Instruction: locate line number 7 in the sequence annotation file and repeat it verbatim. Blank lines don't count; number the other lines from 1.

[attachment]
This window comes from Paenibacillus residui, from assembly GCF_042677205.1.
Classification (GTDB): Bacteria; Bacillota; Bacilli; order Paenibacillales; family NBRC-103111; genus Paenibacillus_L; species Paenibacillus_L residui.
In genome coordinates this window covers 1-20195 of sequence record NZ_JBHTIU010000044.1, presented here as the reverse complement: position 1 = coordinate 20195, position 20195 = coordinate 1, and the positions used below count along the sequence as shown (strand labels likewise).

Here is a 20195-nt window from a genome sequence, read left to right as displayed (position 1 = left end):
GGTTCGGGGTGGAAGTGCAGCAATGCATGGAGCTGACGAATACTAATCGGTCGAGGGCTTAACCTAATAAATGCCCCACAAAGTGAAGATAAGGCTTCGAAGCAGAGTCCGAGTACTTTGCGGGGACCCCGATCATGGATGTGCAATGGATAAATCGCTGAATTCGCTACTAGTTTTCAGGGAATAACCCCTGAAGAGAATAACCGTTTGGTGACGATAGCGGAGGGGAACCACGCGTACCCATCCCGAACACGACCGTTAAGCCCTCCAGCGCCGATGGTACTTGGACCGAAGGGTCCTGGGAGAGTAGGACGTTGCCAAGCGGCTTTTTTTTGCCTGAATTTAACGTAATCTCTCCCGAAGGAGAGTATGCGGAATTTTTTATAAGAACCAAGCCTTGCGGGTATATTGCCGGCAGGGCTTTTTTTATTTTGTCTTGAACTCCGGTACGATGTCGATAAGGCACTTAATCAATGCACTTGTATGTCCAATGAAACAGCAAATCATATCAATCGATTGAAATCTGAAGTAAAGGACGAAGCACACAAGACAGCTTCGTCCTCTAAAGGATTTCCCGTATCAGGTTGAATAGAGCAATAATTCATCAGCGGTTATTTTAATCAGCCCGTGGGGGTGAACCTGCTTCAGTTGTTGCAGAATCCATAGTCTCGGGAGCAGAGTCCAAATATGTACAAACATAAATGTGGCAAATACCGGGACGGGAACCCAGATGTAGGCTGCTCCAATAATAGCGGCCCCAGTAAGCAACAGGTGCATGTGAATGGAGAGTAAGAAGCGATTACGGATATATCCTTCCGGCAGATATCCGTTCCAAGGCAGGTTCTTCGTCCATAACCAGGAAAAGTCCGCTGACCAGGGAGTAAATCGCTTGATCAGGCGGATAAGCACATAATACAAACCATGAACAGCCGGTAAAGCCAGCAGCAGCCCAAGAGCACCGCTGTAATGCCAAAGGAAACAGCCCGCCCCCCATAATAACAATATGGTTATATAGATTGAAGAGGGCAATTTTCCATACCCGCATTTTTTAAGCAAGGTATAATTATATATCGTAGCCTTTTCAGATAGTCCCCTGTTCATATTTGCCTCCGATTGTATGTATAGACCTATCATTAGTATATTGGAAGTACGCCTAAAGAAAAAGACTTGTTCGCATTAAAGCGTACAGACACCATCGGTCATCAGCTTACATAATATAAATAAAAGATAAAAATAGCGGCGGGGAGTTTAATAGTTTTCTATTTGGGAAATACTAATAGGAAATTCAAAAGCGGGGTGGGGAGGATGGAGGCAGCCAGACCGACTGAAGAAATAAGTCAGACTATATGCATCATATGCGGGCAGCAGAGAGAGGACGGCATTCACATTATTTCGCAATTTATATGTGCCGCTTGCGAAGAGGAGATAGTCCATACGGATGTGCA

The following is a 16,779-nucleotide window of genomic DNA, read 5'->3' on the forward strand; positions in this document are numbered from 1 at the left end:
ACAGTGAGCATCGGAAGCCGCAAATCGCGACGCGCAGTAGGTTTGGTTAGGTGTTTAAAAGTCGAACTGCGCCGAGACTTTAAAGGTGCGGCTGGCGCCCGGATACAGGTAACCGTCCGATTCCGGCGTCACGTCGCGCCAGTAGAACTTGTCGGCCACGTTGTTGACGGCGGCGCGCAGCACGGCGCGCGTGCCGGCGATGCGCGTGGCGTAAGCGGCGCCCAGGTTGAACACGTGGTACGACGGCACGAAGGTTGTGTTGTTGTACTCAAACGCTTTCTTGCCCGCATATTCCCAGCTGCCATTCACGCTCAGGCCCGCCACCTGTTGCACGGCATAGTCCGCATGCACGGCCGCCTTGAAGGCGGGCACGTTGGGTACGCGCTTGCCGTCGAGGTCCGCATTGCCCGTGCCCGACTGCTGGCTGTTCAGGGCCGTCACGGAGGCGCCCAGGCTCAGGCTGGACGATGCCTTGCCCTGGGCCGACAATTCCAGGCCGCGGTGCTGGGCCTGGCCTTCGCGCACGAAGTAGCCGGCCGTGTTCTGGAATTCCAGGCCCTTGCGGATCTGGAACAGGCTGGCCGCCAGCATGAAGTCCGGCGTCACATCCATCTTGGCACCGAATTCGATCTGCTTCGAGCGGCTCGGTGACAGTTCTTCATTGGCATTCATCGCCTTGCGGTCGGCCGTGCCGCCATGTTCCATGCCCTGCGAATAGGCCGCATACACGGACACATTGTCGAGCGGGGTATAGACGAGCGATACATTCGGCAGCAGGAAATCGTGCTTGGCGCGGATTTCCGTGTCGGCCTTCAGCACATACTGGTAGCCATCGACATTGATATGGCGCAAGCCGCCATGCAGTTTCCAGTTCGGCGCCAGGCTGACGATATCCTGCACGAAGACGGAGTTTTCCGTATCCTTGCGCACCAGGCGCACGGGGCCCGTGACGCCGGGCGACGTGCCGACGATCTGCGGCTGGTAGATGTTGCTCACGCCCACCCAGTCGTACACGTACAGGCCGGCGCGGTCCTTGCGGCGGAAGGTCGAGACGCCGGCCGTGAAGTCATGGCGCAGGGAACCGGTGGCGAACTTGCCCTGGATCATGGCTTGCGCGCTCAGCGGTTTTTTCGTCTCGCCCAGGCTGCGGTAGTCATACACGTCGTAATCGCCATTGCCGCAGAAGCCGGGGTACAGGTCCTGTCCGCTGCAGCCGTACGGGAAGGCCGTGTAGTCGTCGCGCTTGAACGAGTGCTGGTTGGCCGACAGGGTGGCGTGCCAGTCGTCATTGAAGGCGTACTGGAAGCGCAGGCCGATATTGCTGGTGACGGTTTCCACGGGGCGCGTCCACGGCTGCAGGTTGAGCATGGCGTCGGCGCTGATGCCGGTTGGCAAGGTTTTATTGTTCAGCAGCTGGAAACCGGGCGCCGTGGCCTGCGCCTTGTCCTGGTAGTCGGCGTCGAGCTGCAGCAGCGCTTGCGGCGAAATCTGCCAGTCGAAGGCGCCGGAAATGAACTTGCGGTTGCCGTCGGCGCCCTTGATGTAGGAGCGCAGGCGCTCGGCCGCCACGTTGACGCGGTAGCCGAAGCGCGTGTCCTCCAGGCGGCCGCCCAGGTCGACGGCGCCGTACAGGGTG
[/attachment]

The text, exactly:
ACAGTGAGCATCGGAAGCCGCAAATCGCGACGCGCAGTAGGTTTGGTTAGGTGTTTAAAAGTCGAACTGCGCCGAGACTTTAAAGGTGCGGCTGGCGCCCGGATACAGGTAACCGTCCGATTCCGGCGTCACGTCGCGCCAGTAGAACTTGTCGGCCACGTTGTTGACGGCGGCGCGCAGCACGGCGCGCGTGCCGGCGATGCGCGTGGCGTAAGCGGCGCCCAGGTTGAACACGTGGTACGACGGCACGAAGGTTGTGTTGTTGTACTCAAACGCTTTCTTGCCCGCATATTCCCAGCTGCCATTCACGCTCAGGCCCGCCACCTGTTGCACGGCATAGTCCGCATGCACGGCCGCCTTGAAGGCGGGCACGTTGGGTACGCGCTTGCCGTCGAGGTCCGCATTGCCCGTGCCCGACTGCTGGCTGTTCAGGGCCGTCACGGAGGCGCCCAGGCTCAGGCTGGACGATGCCTTGCCCTGGGCCGACAATTCCAGGCCGCGGTGCTGGGCCTGGCCTTCGCGCACGAAGTAGCCGGCCGTGTTCTGGAATTCCAGGCCCTTGCGGATCTGGAACAGGCTGGCCGCCAGCATGAAGTCCGGCGTCACATCCATCTTGGCACCGAATTCGATCTGCTTCGAGCGGCTCGGTGACAGTTCTTCATTGGCATTCATCGCCTTGCGGTCGGCCGTGCCGCCATGTTCCATGCCCTGCGAATAGGCCGCATACACGGACACATTGTCGAGCGGGGTATAGACGAGCGATACATTCGGCAGCAGGAAATCGTGCTTGGCGCGGATTTCCGTGTCGGCCTTCAGCACATACTGGTAGCCATCGACATTGATATGGCGCAAGCCGCCATGCAGTTTCCAGTTCGGCGCCAGGCTGACGATATCCTGCACGAAGACGGAGTTTTCCGTATCCTTGCGCACCAGGCGCACGGGGCCCGTGACGCCGGGCGACGTGCCGACGATCTGCGGCTGGTAGATGTTGCTCACGCCCACCCAGTCGTACACGTACAGGCCGGCGCGGTCCTTGCGGCGGAAGGTCGAGACGCCGGCCGTGAAGTCATGGCGCAGGGAACCGGTGGCGAACTTGCCCTGGATCATGGCTTGCGCGCTCAGCGGTTTTTTCGTCTCGCCCAGGCTGCGGTAGTCATACACGTCGTAATCGCCATTGCCGCAGAAGCCGGGGTACAGGTCCTGTCCGCTGCAGCCGTACGGGAAGGCCGTGTAGTCGTCGCGCTTGAACGAGTGCTGGTTGGCCGACAGGGTGGCGTGCCAGTCGTCATTGAAGGCGTACTGGAAGCGCAGGCCGATATTGCTGGTGACGGTTTCCACGGGGCGCGTCCACGGCTGCAGGTTGAGCATGGCGTCGGCGCTGATGCCGGTTGGCAAGGTTTTATTGTTCAGCAGCTGGAAACCGGGCGCCGTGGCCTGCGCCTTGTCCTGGTAGTCGGCGTCGAGCTGCAGCAGCGCTTGCGGCGAAATCTGCCAGTCGAAGGCGCCGGAAATGAACTTGCGGTTGCCGTCGGCGCCCTTGATGTAGGAGCGCAGGCGCTCGGCCGCCACGTTGACGCGGTAGCCGAAGCGCGTGTCCTCCAGGCGGCCGCCCAGGTCGACGGCGCCGTACAGGGTG